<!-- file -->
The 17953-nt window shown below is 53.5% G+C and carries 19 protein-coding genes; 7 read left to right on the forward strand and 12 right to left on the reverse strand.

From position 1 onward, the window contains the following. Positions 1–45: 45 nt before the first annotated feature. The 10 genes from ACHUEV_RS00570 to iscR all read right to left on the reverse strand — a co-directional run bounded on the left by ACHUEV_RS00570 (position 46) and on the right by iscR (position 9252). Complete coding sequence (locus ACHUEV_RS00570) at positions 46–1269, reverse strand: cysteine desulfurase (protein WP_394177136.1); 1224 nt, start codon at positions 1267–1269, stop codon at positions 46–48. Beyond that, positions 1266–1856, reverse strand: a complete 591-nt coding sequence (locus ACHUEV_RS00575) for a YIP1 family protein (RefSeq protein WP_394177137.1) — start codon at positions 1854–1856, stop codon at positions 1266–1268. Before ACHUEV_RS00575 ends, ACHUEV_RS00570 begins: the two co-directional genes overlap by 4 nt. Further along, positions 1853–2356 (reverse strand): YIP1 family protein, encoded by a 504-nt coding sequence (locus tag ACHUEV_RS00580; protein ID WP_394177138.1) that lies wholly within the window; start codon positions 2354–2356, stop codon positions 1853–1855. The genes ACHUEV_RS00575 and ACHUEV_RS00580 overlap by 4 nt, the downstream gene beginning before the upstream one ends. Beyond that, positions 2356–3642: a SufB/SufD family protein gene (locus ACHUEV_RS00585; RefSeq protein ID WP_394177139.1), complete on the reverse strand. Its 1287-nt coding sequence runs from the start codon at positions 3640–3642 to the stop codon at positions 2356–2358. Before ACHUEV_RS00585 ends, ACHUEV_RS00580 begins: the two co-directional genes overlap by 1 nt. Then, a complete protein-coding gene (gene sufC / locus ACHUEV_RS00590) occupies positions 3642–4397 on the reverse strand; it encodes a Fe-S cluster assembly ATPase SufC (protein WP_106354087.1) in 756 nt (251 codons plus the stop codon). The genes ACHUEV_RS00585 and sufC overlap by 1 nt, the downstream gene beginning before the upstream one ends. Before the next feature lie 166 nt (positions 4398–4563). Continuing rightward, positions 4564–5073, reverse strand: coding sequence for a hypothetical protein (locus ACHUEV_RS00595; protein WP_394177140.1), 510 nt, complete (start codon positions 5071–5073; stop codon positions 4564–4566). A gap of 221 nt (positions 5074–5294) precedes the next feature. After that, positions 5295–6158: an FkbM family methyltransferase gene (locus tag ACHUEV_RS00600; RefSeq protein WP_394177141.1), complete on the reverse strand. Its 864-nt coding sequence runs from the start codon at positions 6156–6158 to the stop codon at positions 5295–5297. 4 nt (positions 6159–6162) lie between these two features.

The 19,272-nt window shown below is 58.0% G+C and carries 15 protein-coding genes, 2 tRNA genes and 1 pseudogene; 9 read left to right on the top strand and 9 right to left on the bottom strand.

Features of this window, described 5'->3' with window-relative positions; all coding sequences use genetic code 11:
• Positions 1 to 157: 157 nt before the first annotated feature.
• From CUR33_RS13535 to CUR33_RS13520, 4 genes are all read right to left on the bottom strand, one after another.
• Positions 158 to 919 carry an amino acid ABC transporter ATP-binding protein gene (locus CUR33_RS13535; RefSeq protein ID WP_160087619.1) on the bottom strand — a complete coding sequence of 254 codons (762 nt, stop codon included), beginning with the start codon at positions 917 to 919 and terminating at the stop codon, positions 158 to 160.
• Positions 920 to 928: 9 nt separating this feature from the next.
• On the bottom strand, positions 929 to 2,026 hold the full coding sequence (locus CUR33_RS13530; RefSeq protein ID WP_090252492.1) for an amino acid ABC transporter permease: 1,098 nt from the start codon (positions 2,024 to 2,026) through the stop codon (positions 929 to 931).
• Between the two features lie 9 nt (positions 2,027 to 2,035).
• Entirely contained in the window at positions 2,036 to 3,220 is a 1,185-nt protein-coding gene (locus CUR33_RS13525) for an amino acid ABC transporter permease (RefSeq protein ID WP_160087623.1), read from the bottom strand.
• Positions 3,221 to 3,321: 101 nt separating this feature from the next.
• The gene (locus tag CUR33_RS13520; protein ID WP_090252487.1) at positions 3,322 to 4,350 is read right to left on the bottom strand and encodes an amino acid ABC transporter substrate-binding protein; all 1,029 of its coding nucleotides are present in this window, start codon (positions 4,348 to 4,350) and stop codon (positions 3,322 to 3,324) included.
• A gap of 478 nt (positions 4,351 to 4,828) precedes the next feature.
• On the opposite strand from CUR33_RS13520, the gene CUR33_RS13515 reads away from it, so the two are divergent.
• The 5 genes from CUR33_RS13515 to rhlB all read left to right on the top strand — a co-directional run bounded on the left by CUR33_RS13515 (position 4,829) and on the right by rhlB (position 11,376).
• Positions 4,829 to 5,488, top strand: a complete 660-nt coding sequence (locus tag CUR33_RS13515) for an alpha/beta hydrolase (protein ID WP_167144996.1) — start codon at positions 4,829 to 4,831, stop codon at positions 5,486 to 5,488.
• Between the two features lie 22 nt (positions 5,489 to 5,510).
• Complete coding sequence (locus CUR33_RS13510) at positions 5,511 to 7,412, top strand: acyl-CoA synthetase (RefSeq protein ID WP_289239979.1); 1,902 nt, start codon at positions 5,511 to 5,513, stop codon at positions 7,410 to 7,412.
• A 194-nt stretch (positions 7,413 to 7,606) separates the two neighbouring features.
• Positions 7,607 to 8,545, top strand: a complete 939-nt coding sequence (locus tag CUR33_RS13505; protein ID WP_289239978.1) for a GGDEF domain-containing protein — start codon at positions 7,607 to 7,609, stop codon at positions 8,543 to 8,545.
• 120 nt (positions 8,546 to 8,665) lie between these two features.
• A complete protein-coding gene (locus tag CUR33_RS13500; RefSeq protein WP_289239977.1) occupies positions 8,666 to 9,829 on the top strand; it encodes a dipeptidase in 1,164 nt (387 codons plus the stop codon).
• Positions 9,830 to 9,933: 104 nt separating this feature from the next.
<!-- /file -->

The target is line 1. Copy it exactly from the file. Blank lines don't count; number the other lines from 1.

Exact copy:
The 17953-nt window shown below is 53.5% G+C and carries 19 protein-coding genes; 7 read left to right on the forward strand and 12 right to left on the reverse strand.